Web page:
Fleetwood Mac is touring again and, unlike recent reunions for the ’70s mega-stars, this one will include keyboardist, singer, and songwriter Christine McVie. McVie was one of the primary creative forces behind the groups mainstream success, contributing hits like “Don’t Stop,” “You Make Loving Fun,” and later singles “Little Lies” and “Everywhere.”
The band slowly dissolved through the end of the ’80s, reuniting for President Bill Clinton‘s inauguration and then later for a concert special, tour, and record called The Dance, which was a big success. Christine McVie left the group after that and they carried on without her, to mixed results. Now she’s back, which is nice for fans, and it’s obviously better to have her there than not. But you have to wonder why she’d do this, after having successfully, and seemingly wisely, extricated herself. It could be for the money, but I’m not so sure. I think when your public identity is so firmly defined by one thing – in this case, Fleetwood Mac – it must be hard to just say it’s over forever. And when you start to face mortality – McVie’s ex-husband and Mac bassist John McVie has recently battled cancer – the desire to revisit that one thing must be compelling. Finally, as McVie told People magazine, the band’s chemistry is truly and undeniably special. I’d like to think that it’s all just for the fun of it. So while I respected her for getting out while the getting was good, I have to assume the purest motives, and respect that, too.
The tour starts September 29 in Minneapolis. Maybe it will be awesome.
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When the 2014 Grammys air this Sunday, we’ll be treated to yet another all-star jam, but this one holds promise. It’s an FOD (friends of Dave) free for all, featuring many of the players from Dave Grohl‘s Sound City film, including Trent Reznor of Nine Inch Nails, Fleetwood Mac‘s Lindsey Buckingham, and longtime Grohl pals Queens of the Stone Age, all of them nominated in some way for awards this year (Buckingham’s collaboration with Delta Rae, “If I Loved You,” earned a nomination for producer Rob Cavallo).
Coupled with the not-earth-shattering-but-still-pretty-cool treat of seeing Paul McCartney and Ringo Starr play together again, this might just make an interesting telecast. The Grohl jam will close out the show. Maybe Macca and Ringo will jump up there, who knows? Follow us on Twitter to catch a live-tweeting of events as they unfold on Sunday night.
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If the last few weeks have been any indication, winter seems to be the season for cover songs. Between The Flaming Lips, The Joy Formidable, Ke$ha and more, there hasn’t been any shortage of classics getting a new lease on life. Beck‘s new cover of John Lennon‘s “Love” only cements that tradition. Made for Starbucks’ fifth compilation album, Sweetheart 2014, “Love,” originally from Lennon’s 1970 Plastic Ono Band album, sits alongside tracks by Vampire Weekend, Thao, The Head and The Heart, and many more in an easy listening covers paradise. Check out the new song, along with the track listing below, and pick up Sweetheart 2014 beginning Feb. 4. (more…)
Well, this is odd. Vanessa Carlton and Deer Tick‘s John McCauley were married on Friday, and the ceremony was officiated by none other than Fleetwood Mac‘s Stevie Nicks. Sure, why not?
Thanks Stevie for marrying us! pic.twitter.com/E2ujXZf6P9
” Vanessa Carlton (@VanessaCarlton) December 28, 2013
McCauley also posted a pic on Instagram of Nicks filling out the requisite paperwork.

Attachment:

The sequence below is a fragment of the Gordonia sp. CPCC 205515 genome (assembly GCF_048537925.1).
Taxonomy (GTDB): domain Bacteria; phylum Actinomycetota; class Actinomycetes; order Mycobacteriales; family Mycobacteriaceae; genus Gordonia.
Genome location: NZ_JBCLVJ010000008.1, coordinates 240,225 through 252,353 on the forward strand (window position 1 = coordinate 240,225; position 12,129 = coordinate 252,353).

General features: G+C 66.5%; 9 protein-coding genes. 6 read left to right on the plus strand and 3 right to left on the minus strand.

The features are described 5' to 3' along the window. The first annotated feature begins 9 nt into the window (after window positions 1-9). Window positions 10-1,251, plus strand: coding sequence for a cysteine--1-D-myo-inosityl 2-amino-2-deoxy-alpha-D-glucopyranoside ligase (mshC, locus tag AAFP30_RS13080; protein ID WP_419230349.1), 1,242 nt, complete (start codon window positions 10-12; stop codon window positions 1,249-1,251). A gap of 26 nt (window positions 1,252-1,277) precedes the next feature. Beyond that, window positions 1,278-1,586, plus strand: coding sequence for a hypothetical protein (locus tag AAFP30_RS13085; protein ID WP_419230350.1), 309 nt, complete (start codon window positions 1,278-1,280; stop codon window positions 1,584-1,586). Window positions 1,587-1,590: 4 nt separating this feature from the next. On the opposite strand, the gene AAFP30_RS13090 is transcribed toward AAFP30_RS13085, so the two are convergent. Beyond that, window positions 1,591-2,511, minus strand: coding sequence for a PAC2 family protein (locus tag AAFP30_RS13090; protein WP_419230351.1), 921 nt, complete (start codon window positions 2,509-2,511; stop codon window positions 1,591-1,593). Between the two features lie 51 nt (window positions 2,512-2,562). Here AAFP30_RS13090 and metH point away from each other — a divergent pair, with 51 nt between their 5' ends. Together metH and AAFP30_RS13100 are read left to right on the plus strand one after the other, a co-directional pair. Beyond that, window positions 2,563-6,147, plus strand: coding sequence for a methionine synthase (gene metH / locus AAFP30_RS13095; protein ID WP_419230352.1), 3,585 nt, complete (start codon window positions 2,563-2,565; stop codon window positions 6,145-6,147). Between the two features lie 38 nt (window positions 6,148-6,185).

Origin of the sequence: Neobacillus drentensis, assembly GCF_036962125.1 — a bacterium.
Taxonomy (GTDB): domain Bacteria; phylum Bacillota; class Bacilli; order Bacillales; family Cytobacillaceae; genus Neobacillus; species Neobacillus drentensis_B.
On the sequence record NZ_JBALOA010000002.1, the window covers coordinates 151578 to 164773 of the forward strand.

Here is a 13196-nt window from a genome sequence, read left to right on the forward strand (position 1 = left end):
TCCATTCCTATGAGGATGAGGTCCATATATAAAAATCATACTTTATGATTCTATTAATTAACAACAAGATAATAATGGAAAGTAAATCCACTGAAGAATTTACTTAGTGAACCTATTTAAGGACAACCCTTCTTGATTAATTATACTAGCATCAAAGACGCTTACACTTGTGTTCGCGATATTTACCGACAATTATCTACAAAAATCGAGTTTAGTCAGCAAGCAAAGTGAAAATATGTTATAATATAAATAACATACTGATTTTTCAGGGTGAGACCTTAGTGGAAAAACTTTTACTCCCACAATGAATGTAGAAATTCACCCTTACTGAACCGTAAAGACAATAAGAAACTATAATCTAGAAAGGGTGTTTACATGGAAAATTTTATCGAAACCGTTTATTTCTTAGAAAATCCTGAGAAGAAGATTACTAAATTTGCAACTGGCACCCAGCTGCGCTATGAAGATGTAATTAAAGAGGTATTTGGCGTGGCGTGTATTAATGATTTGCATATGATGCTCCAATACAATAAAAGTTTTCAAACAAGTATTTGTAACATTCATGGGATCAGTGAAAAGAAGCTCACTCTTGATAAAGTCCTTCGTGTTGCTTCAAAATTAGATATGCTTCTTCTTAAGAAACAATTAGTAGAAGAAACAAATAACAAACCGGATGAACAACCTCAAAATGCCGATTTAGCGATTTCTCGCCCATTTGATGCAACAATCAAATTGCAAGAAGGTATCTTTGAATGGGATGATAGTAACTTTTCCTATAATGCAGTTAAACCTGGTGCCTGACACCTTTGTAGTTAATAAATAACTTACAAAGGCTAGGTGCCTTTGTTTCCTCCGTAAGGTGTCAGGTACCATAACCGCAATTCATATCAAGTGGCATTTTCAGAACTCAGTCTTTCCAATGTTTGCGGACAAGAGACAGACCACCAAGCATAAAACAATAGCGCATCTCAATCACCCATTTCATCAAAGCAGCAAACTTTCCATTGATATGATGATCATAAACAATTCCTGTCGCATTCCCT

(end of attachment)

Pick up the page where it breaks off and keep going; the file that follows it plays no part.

The newlyweds initially met over Twitter, facilitated by Patrick Hallahan of My Morning Jacket – surely cementing this as the mellowest, grooviest union in recent memory.
Paramore are still grinding away at the promotional efforts for their recently released self-titled album. Between radio appearances, in-stores, meet-and-greets, and touring, the group barely has a moment to themselves these days. That’s okay, of course, because sometimes you have to sacrifice privacy when you have the number one album in the country. A price, yes, but a relatively small one in the big picture of life.
Recently, Paramore debuted a cover of Fleetwood Mac‘s “Landslide” while performing acoustically as part of a radio appearance. The station thought to capture the set on camera, and now we can all enjoy footage from the performance, courtesy of YouTube. You can view the cover, as well as a performing of “In The Morning,” below. (more…)
Philly-based indie rock outfit Free Energy have been bringing classic rock riffs back since the mid 2000s, when three-fifths of their members were part of Minnesota hometown heroes Hockey Night. With Love Sign, the band’s follow-up to their 2010 release Stuck on Nothing, Free Energy is channeling a whole new decade to expand on their ’70s sound. We talked to lead singer Paul Sprangers about the ’80s influences on the new album, his affinity for certain recurring phrases in his lyrics, and what makes the idea of rebellion so appealing.
OS: How did the band approach writing the new material compared to Stuck on Nothing?
Paul Sprangers: Scott and I demoed songs together, like the last record, but this time we were able to bring the songs to the band, work on arrangements, then re-demo, sometimes repeating and refining the process many times. Then the songs would undergo more arranging with John Agnello so we were able to spend more time refining the songs and letting them ferment. We also had a clearer vision of the production aesthetic going in, partly because of our experience working with James, and also because we had been listening to so much mid-80s music in the last 5 years. INXS, Def Leppard, Peter Gabriel, AC/DC, The Bangles, Tom Petty, Fleetwood Mac, Billy Ocean. John Agnello worked on the first Outfield record, and a Cyndi Lauper record, so those were two huge sonic reference points. (more…)